Or maybe it's just way too early in the morning...

Re:Zombies? (1)

Pinchy (253673) | more than 12 years ago | (#2199755)

we all know that the only way to kill a zombie machine is to accidentally lose one's hand, therefore, giving one the oppurtunity to
replace it with a chainsaw


and hack-away (physically) at the undead machines.


Re:Zombies? (1)

Nanookanano (213568) | more than 12 years ago | (#2200090)

"More brains!"
The Return of the Living Dead (1985)

warning: may require ISPs doing work (2)

jeffy124 (453342) | more than 12 years ago | (#2199647)

Something like this may be dependent on the ISPs to fully implement. McAfee may release a tool that can sit on a Cisco router on a firewall or something that will watch for possible DDoS data, such as a flood of UDP packets to a port that's rarely accessed, in an effort to protect one of their customer's from being DDoS'd. Given the number of ISPs out there that pay attention to security issues (see Steve Gibson's DDoS Post-Mortem [] ), will ISPs actually expel the effort to help the situation with DDoS?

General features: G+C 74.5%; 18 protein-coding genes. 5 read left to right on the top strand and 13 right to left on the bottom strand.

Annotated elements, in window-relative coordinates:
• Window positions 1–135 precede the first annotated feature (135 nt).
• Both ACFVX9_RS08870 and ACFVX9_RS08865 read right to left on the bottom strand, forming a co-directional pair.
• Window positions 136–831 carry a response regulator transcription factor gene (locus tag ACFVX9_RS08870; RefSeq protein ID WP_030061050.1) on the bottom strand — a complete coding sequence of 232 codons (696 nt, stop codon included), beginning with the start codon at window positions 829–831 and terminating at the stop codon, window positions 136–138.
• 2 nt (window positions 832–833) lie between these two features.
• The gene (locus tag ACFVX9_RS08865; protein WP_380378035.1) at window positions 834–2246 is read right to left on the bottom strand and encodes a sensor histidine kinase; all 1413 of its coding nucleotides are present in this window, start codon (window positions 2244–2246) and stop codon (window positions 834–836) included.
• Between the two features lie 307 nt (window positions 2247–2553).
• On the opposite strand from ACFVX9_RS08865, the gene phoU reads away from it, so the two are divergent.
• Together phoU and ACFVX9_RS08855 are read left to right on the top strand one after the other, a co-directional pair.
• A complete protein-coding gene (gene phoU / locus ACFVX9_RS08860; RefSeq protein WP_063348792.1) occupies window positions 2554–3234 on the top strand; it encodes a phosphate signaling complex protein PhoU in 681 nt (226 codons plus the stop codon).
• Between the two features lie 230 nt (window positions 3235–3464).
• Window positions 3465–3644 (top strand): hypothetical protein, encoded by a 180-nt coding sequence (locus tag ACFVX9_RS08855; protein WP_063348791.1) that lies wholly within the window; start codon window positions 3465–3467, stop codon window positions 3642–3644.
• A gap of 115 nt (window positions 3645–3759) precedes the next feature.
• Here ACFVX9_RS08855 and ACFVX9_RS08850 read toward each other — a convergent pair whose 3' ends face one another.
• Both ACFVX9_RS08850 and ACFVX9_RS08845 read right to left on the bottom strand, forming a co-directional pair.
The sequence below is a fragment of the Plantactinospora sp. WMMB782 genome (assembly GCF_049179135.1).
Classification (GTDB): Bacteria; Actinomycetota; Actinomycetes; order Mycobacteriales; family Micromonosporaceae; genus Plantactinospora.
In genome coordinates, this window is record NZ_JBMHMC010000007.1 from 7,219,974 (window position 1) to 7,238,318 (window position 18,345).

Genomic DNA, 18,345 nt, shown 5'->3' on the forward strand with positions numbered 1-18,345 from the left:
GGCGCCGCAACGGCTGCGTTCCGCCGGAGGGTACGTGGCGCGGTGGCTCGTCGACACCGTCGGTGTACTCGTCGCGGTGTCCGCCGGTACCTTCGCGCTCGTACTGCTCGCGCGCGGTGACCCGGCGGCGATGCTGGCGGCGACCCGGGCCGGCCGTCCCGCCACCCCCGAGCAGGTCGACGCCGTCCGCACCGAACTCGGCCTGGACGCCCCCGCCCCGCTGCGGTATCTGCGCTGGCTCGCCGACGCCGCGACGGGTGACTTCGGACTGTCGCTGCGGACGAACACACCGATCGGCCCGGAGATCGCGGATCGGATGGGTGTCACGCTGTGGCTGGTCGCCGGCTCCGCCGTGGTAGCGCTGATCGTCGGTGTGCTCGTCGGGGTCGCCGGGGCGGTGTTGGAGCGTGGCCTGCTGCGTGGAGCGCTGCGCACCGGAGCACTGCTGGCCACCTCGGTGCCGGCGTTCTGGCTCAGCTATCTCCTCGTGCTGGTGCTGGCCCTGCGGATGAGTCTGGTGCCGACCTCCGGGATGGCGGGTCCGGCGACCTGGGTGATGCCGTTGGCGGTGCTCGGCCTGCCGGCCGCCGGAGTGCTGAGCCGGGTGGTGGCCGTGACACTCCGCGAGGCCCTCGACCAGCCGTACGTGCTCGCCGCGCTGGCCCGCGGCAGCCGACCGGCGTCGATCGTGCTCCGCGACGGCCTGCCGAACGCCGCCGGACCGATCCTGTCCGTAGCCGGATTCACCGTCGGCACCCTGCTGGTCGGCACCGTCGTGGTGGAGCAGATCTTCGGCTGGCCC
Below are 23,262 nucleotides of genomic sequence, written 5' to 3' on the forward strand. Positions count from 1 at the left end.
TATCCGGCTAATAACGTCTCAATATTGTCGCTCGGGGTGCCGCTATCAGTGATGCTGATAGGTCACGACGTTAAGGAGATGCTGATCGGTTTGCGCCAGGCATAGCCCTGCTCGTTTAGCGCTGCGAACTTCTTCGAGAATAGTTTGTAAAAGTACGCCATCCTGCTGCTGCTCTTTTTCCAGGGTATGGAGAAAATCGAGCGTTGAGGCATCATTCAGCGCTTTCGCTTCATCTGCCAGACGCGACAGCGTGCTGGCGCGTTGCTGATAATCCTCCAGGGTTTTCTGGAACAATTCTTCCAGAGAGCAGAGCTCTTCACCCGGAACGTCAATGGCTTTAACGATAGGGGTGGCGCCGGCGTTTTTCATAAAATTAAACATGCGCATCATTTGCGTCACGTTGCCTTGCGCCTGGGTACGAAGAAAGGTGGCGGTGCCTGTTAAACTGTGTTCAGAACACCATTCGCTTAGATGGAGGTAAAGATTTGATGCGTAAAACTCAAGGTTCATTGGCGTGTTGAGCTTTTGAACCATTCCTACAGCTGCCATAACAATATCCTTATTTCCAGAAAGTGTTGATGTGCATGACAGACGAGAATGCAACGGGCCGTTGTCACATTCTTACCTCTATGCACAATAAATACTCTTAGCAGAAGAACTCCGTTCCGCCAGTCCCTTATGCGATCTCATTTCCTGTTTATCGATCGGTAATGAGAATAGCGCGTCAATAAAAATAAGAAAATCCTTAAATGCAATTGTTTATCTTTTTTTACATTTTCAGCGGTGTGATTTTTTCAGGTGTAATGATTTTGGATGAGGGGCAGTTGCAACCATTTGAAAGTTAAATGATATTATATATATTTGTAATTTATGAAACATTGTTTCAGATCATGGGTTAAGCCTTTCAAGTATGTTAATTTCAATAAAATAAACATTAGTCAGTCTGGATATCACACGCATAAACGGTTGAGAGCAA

I suspect not, given how quickly some email viruses spread despite both McAfee and Symantec providing virus scanning products for use on SMTP relay servers.

Corrected Link (2)

jeffy124 (453342) | more than 12 years ago | (#2199699)

Sorry, try this link instead []

Re:warning: may require ISPs doing work (2, Insightful)

zyklone (8959) | more than 12 years ago | (#2199786)

So the next time you begin playing q3 multiplayer your ISP cuts your connection.

As for the stuff. He got countless offers of help he just decided that it would be a better article if he ignored them.